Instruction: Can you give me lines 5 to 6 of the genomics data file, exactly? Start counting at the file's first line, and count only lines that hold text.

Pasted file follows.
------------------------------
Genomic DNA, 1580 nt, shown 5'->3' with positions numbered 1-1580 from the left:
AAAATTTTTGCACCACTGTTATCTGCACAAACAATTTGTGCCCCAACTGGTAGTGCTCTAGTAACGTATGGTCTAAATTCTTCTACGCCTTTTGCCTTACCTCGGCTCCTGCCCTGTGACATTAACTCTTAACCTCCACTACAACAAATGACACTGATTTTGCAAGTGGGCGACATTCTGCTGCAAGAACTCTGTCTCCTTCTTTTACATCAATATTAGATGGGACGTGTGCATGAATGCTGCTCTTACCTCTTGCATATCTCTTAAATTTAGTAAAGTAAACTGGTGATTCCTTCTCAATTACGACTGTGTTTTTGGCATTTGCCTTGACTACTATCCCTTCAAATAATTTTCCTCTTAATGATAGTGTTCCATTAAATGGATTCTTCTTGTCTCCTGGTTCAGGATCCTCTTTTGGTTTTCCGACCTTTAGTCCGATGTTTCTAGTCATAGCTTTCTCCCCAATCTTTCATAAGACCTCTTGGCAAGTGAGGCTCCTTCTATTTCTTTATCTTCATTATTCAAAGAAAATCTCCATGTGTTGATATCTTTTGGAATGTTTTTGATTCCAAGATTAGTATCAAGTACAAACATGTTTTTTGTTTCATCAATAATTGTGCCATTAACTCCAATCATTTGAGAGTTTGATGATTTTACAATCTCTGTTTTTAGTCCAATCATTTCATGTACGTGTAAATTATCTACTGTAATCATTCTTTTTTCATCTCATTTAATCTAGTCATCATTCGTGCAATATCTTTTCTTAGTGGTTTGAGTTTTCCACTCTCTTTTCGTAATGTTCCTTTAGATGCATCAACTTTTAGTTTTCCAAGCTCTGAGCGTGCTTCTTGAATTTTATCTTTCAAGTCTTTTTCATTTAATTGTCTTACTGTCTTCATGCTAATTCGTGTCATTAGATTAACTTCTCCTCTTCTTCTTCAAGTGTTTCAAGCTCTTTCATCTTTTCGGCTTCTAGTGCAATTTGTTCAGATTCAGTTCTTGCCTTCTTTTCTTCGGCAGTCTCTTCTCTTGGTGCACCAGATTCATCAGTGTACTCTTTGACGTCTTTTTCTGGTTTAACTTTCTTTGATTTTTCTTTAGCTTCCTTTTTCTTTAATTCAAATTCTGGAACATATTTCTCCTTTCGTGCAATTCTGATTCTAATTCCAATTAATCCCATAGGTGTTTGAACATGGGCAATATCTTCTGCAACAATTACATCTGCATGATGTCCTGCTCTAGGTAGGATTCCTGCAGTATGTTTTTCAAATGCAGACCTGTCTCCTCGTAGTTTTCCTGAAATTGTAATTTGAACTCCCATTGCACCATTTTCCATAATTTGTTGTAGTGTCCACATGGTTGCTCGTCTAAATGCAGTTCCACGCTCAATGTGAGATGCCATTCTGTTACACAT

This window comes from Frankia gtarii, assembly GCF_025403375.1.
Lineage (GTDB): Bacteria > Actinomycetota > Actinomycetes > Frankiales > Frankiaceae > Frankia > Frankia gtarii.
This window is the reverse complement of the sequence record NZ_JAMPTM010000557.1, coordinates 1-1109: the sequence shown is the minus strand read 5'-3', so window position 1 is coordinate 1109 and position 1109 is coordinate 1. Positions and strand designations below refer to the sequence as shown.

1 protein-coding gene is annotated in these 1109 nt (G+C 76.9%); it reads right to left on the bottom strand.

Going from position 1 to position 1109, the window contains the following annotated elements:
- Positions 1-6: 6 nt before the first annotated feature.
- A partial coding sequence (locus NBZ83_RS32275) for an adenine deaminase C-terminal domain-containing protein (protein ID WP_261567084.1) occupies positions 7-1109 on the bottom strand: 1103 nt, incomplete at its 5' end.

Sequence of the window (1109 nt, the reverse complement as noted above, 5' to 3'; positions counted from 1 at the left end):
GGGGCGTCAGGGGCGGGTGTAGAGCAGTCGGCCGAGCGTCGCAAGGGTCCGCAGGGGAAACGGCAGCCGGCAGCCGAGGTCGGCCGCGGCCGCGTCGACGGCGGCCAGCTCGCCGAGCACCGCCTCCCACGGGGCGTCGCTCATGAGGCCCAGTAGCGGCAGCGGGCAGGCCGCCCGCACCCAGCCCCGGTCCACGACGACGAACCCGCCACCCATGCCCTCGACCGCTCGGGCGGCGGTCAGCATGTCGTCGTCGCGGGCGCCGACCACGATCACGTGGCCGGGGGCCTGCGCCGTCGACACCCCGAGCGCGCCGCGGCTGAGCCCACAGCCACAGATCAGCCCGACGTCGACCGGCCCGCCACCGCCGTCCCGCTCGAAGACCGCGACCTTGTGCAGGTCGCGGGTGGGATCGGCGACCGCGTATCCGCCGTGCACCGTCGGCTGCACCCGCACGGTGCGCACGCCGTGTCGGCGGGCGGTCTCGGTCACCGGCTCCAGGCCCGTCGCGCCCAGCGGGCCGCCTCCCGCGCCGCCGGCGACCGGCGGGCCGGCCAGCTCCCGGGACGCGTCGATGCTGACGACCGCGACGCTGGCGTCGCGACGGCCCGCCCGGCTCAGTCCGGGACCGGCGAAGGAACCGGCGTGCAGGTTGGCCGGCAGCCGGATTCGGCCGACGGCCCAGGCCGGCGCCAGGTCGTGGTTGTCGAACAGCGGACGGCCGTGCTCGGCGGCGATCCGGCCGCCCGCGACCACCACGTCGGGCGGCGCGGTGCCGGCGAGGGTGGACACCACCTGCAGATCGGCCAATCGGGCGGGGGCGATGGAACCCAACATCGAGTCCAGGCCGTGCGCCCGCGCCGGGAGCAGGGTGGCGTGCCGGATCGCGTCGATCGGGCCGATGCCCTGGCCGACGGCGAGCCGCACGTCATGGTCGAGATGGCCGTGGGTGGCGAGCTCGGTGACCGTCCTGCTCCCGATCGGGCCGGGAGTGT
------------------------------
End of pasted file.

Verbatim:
This window is the reverse complement of the sequence record NZ_JAMPTM010000557.1, coordinates 1-1109: the sequence shown is the minus strand read 5'-3', so window position 1 is coordinate 1109 and position 1109 is coordinate 1. Positions and strand designations below refer to the sequence as shown.

1 protein-coding gene is annotated in these 1109 nt (G+C 76.9%); it reads right to left on the bottom strand.